Note: This article has been edited to include updated information about the no-knock warrant LMPD claims its officers were issued.

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New COVID-19 Variant Could Become Dominant in the U.S. by March, CDC Warns

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  • The CDC warned Friday that a new highly transmissible COVID-19 variant could become the predominant variant in the United States by March.
  • The strain was first reported in the United Kingdom in December and is now in at least 10 states.
  • The CDC used a modeled trajectory to discover how quickly the variant could spread in the U.S. and said that this could threaten the country’s already overwhelmed healthcare system.

CDC Issues Warning

The Centers for Disease Control and Prevention warned Friday that the new COVID-19 variant could become the predominant variant in the United States by March.

While it is not known to be more deadly, it does spread at a higher rate, which is troubling considering the condition the U.S. is already in. Cases and deaths are already on the rise in nearly every state and globally, 2 million lives have been lost to the coronavirus. 

The variant was first reported in the United Kingdom in mid-December. It is now in 30 countries, including the U.S., where cases have been located in at least ten states. Right now, only 76 cases of this variant have been confirmed in the U.S., but experts believe that number is likely much higher and said it will increase significantly in the coming weeks. It is already a dominant strain in parts of the U.K.

Modeled trajectory shows that growth in the U.S. could be so fast that it dominates U.S. cases just three months into the new year. This could pose a huge threat to our already strained healthcare system.

Mitigating Spread of Variant

“I want to stress that we are deeply concerned that this strain is more transmissible and can accelerate outbreaks in the U.S. in the coming weeks,” said Dr. Jay Butler, deputy director for infectious diseases at the CDC told the New York Times. “We’re sounding the alarm and urging people to realize the pandemic is not over and in no way is it time to throw in the towel.”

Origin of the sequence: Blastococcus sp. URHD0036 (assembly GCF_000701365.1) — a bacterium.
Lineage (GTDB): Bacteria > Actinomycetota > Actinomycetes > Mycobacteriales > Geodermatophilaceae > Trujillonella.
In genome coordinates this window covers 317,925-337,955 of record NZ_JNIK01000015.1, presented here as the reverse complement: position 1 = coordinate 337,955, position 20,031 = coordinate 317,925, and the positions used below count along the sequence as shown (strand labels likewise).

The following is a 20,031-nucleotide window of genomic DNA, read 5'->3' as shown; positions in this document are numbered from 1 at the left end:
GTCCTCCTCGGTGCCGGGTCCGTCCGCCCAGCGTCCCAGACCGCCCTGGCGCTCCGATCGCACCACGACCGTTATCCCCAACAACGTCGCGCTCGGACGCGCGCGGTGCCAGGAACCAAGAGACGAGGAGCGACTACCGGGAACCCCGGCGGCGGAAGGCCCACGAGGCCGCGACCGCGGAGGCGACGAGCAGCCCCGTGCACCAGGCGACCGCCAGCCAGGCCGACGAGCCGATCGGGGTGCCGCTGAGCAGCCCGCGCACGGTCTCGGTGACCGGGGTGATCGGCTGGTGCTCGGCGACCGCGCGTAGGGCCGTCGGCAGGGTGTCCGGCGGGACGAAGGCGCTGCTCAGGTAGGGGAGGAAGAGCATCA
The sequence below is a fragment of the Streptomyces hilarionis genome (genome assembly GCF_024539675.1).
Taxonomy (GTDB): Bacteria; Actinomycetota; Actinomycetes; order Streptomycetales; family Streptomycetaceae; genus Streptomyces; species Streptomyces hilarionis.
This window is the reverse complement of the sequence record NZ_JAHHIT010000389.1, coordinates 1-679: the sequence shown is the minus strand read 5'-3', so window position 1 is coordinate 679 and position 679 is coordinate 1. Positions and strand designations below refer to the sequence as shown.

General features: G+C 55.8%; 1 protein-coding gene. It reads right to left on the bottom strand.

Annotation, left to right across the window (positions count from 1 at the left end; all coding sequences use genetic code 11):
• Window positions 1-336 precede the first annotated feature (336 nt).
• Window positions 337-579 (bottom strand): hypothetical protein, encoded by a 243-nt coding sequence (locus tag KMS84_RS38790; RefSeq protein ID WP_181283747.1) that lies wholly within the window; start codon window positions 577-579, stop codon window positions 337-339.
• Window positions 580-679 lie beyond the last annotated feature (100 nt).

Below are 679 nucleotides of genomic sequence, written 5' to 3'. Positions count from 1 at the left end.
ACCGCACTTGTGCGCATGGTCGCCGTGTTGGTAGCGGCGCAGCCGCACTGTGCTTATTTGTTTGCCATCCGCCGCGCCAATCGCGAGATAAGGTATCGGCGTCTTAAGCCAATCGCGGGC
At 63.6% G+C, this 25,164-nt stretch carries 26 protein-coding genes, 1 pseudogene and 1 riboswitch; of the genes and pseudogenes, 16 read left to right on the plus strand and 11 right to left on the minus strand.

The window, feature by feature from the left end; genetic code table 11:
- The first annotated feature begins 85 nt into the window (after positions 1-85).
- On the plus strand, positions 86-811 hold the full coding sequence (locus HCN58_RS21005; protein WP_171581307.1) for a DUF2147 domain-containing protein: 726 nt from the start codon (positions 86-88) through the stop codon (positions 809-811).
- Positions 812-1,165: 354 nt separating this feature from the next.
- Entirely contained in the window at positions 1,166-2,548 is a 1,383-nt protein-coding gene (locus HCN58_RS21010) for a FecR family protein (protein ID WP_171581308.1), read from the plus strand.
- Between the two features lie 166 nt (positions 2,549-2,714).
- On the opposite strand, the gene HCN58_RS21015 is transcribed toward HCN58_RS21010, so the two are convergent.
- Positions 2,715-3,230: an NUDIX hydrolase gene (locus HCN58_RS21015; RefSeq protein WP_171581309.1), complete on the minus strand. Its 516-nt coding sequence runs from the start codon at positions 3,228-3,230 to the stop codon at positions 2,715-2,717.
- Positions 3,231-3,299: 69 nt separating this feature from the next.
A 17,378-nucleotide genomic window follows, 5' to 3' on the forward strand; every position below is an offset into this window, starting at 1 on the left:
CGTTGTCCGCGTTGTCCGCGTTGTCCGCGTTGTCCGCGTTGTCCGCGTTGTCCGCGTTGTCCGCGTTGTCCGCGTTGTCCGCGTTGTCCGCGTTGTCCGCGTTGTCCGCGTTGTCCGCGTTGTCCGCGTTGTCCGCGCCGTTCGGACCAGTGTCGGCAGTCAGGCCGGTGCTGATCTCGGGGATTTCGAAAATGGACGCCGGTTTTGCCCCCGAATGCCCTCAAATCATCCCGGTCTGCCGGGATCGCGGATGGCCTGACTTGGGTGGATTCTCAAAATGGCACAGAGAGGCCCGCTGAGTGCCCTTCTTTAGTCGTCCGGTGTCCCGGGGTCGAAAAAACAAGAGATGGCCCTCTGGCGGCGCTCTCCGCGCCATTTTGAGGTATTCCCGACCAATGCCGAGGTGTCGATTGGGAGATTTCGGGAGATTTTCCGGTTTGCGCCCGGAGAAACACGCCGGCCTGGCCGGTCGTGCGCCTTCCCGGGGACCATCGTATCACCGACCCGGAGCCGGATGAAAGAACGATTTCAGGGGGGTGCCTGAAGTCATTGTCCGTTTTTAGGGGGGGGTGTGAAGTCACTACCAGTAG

The CDC advises that health officials use this time to limit spread and increase vaccination as much as possible in order to mitigate the impact this variant will have. Experts believe that current vaccines will protect against this strain.

“Effective public health measures, including vaccination, physical distancing, use of masks, hand hygiene, and isolation and quarantine, will be essential,” the CDC said in their report.

“Strategic testing of persons without symptoms but at higher risk of infection, such as those exposed to SARS-CoV-2 or who have frequent unavoidable contact with the public, provides another opportunity to limit ongoing spread.”

See what others are saying: (Wall Street Journal) (New York Times) (NBC News)

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Former Michigan Gov. and 8 Others Charged Over Flint Water Crisis

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Michigan Gov. Rick Snyder. (Al Goldis/AP)

  • Ex-Michigan Gov. Rick Snyder was charged with two counts of willful neglect of duty Wednesday for his role in the Flint water crisis
  • By Thursday, eight more former state and city officials were charged with crimes ranging from involuntary manslaughter to extortion.
  • Flint residents have long awaited this news. In 2019, prosecutors dropped all criminal charges against 15 officials and said they would start the investigation from scratch, citing concerns about how the special counsel had conducted its probe.

Rick Snyder Charges

Michigan Attorney General Dana Nessel’s office said Thursday that it had filed 41 charges against nine former state and city officials for their role in the Flint water crisis.

The most high-profile figure to be charged was former Michigan Gov. Rick Snyder. On Wednesday, he was hit with two counts of willful neglect of duty.

He was the state’s top executive when local officials decided to switch the city’s drinking water source to the Flint River in 2014.

The switch was supposed to be a temporary cost-saving measure while a pipeline was being built to Lake Huron. However, the water wasn’t treated properly for corrosion, so lead-contaminated water was released into the homes of people all over the city. Because of that, 12 people died and at least 90 were sickened with Legionnaires’ disease.

Snyder appeared in court this morning via Zoom, pleading not guilty to the two misdemeanor charges. If convicted he could face up to a year in prison and as much as a $1,000 fine.

His charges alone are significant because they make him the first governor or former governor in the state to ever be charged with a crime for alleged conduct while in office.